Pelvic narrowing must also have reduced the volume of the digestive tract, but this could have occurred only if food quality improved simultaneously. Direct archeological evidence for new foods is lacking or ambiguous, but the choices are larger quantities of meat and marrow, greater numbers of nutritious tubers, bulbs, and other underground storage organs, or both. Cooking might also be implied, since it would render both meat and tubers much more digestible, but so far, persuasive fireplaces or hearths are unknown before 250,000 years ago, by which time ergaster had been replaced by more advanced species.

Archeology shows that ergaster was the first human species to colonize hot, truly arid, highly seasonal environments in Africa, and this may partly explain why the Turkana Boy was built like a modern equatorial east African, with a lanky body and long limbs. As the trunk thins, body volume decreases more rapidly than skin area, and greater skin area promotes heat dissipation. Long limbs provide the same benefit. In people like the Inuit or Eskimo who must conserve heat, we see the reverse—stocky bodies and short limbs that reduce heat loss. Adaptation to hot, dry conditions can also explain why ergaster was the first human species to have a forwardly projecting, external nose.

In living humans, the external nose is usually cooler than the central body, and it thus tends to condense moisture that would otherwise be exhaled during periods of heightened activity. Finally, given that ergaster was shaped for a hot, dry climate, we can speculate that it was also the first human species to possess a nearly hairless, naked skin. If it had an ape-like covering of body hair it could not have sweated efficiently, and sweating is the primary means by which humans prevent their bodies—and their brains—from overheating.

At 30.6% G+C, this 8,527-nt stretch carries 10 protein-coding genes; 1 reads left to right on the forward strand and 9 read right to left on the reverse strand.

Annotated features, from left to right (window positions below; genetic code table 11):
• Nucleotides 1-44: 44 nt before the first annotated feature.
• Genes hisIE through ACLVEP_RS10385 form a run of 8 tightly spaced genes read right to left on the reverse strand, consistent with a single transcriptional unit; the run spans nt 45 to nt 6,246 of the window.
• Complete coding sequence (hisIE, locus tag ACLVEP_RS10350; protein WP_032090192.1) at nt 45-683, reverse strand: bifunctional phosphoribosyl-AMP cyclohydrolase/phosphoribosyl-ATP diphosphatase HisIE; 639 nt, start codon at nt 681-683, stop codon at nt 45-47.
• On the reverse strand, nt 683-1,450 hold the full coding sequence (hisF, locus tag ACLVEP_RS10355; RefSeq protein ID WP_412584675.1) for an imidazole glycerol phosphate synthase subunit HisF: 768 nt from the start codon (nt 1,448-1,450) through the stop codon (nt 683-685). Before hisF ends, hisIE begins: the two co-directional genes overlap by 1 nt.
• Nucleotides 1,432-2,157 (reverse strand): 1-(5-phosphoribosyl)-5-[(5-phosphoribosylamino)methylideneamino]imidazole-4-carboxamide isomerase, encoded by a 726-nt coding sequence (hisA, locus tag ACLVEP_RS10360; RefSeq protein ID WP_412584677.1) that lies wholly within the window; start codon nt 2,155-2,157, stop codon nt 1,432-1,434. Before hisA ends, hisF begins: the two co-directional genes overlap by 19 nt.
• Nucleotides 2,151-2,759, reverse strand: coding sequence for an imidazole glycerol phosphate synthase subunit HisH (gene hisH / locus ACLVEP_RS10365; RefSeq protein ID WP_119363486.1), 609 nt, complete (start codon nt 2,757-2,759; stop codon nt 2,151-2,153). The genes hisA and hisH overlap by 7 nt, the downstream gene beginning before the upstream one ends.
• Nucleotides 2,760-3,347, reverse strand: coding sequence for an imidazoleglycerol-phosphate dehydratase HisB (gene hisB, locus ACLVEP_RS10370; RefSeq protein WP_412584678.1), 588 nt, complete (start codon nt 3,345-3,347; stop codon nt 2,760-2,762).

When the Turkana Boy's skeleton is considered with isolated limb bones from other individuals, it becomes clear that ergaster was not only taller and heavier than earlier humans, but also that the sexes differed no more in size than they do in living people. This stands in sharp contrast to the australopiths and perhaps habilis, in which males were much larger than females. In ape species that exhibit a similar degree of sexual size difference, males compete intensely for sexually receptive females and male-female relationships tend to be transitory and non-cooperative. The reduced size difference in ergaster may signal the onset of a more typically human pattern in which male-male competition was reduced and male-female relationships were more lasting and mutually supportive.